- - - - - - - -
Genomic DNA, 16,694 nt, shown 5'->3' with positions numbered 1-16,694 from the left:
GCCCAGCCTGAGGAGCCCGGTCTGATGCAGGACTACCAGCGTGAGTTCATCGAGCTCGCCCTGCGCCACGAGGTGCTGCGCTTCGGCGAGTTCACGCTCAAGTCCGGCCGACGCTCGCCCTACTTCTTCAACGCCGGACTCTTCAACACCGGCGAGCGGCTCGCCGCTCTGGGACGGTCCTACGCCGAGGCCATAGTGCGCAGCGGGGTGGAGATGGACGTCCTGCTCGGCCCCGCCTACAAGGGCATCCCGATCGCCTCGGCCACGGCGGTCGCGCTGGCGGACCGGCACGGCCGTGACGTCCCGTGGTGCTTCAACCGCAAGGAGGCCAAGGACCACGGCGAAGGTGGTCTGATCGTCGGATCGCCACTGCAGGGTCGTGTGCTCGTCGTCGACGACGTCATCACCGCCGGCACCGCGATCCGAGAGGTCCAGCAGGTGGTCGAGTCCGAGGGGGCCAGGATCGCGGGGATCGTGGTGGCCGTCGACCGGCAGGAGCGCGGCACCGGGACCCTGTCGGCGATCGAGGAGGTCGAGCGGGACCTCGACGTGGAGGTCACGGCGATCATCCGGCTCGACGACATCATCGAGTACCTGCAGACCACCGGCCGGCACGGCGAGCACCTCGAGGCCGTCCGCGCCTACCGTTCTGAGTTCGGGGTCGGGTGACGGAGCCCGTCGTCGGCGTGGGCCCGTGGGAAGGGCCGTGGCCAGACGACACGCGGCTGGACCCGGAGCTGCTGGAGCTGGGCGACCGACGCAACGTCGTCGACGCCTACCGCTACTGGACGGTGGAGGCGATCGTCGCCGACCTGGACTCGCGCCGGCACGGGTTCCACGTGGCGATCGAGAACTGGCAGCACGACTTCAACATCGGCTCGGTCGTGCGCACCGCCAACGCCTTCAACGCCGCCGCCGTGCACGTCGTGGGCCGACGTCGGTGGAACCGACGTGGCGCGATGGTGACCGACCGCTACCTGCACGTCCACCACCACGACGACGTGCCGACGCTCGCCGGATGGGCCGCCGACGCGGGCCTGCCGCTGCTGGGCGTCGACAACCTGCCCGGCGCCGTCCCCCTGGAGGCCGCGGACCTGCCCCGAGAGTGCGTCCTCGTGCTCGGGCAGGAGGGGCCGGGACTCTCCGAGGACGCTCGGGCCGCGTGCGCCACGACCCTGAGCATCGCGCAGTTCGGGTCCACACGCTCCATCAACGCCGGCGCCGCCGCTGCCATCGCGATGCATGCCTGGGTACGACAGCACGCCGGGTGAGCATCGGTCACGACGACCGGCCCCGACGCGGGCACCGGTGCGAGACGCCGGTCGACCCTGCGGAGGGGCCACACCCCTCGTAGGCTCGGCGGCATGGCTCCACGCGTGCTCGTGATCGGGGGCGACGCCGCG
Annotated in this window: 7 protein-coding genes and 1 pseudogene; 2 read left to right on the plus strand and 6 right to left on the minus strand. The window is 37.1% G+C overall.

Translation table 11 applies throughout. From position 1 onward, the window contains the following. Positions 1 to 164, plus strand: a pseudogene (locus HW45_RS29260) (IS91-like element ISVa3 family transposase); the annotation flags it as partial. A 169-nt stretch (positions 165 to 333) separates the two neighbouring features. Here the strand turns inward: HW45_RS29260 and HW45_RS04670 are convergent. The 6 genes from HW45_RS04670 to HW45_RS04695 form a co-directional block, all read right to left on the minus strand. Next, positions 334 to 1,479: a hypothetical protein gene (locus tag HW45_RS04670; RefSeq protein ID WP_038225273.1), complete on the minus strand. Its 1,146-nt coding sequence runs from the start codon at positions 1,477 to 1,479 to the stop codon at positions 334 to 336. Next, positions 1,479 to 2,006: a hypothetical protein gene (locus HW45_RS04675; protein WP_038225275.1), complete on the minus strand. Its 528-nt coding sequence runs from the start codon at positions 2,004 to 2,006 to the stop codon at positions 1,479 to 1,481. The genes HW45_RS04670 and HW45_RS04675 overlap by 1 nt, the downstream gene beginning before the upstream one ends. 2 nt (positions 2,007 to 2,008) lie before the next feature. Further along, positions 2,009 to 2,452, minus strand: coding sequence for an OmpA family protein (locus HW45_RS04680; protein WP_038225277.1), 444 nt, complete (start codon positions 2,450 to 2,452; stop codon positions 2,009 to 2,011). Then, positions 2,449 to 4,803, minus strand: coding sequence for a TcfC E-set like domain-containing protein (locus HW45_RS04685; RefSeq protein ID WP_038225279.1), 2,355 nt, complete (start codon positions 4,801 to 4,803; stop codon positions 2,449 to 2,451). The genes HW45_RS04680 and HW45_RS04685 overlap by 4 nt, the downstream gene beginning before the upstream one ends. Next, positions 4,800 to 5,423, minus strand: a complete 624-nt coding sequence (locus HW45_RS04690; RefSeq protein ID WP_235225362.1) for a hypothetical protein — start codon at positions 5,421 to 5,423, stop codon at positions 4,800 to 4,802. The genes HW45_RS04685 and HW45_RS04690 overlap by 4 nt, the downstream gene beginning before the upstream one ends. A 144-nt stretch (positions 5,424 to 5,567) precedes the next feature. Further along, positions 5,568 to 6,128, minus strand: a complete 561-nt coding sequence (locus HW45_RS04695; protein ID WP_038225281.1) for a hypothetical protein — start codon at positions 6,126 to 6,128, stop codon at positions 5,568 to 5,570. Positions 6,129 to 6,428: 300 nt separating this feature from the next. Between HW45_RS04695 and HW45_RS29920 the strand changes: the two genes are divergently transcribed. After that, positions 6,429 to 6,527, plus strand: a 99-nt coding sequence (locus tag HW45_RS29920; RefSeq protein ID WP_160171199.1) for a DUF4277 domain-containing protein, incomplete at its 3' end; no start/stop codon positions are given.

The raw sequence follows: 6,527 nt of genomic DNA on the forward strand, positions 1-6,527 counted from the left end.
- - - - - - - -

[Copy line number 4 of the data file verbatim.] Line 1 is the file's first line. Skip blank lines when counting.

Translation table 11 applies throughout. From position 1 onward, the window contains the following. Positions 1 to 164, plus strand: a pseudogene (locus HW45_RS29260) (IS91-like element ISVa3 family transposase); the annotation flags it as partial. A 169-nt stretch (positions 165 to 333) separates the two neighbouring features. Here the strand turns inward: HW45_RS29260 and HW45_RS04670 are convergent. The 6 genes from HW45_RS04670 to HW45_RS04695 form a co-directional block, all read right to left on the minus strand. Next, positions 334 to 1,479: a hypothetical protein gene (locus tag HW45_RS04670; RefSeq protein ID WP_038225273.1), complete on the minus strand. Its 1,146-nt coding sequence runs from the start codon at positions 1,477 to 1,479 to the stop codon at positions 334 to 336. Next, positions 1,479 to 2,006: a hypothetical protein gene (locus HW45_RS04675; protein WP_038225275.1), complete on the minus strand. Its 528-nt coding sequence runs from the start codon at positions 2,004 to 2,006 to the stop codon at positions 1,479 to 1,481. The genes HW45_RS04670 and HW45_RS04675 overlap by 1 nt, the downstream gene beginning before the upstream one ends. 2 nt (positions 2,007 to 2,008) lie before the next feature. Further along, positions 2,009 to 2,452, minus strand: coding sequence for an OmpA family protein (locus HW45_RS04680; protein WP_038225277.1), 444 nt, complete (start codon positions 2,450 to 2,452; stop codon positions 2,009 to 2,011). Then, positions 2,449 to 4,803, minus strand: coding sequence for a TcfC E-set like domain-containing protein (locus HW45_RS04685; RefSeq protein ID WP_038225279.1), 2,355 nt, complete (start codon positions 4,801 to 4,803; stop codon positions 2,449 to 2,451). The genes HW45_RS04680 and HW45_RS04685 overlap by 4 nt, the downstream gene beginning before the upstream one ends. Next, positions 4,800 to 5,423, minus strand: a complete 624-nt coding sequence (locus HW45_RS04690; RefSeq protein ID WP_235225362.1) for a hypothetical protein — start codon at positions 5,421 to 5,423, stop codon at positions 4,800 to 4,802. The genes HW45_RS04685 and HW45_RS04690 overlap by 4 nt, the downstream gene beginning before the upstream one ends. A 144-nt stretch (positions 5,424 to 5,567) precedes the next feature. Further along, positions 5,568 to 6,128, minus strand: a complete 561-nt coding sequence (locus HW45_RS04695; protein ID WP_038225281.1) for a hypothetical protein — start codon at positions 6,126 to 6,128, stop codon at positions 5,568 to 5,570. Positions 6,129 to 6,428: 300 nt separating this feature from the next. Between HW45_RS04695 and HW45_RS29920 the strand changes: the two genes are divergently transcribed. After that, positions 6,429 to 6,527, plus strand: a 99-nt coding sequence (locus tag HW45_RS29920; RefSeq protein ID WP_160171199.1) for a DUF4277 domain-containing protein, incomplete at its 3' end; no start/stop codon positions are given.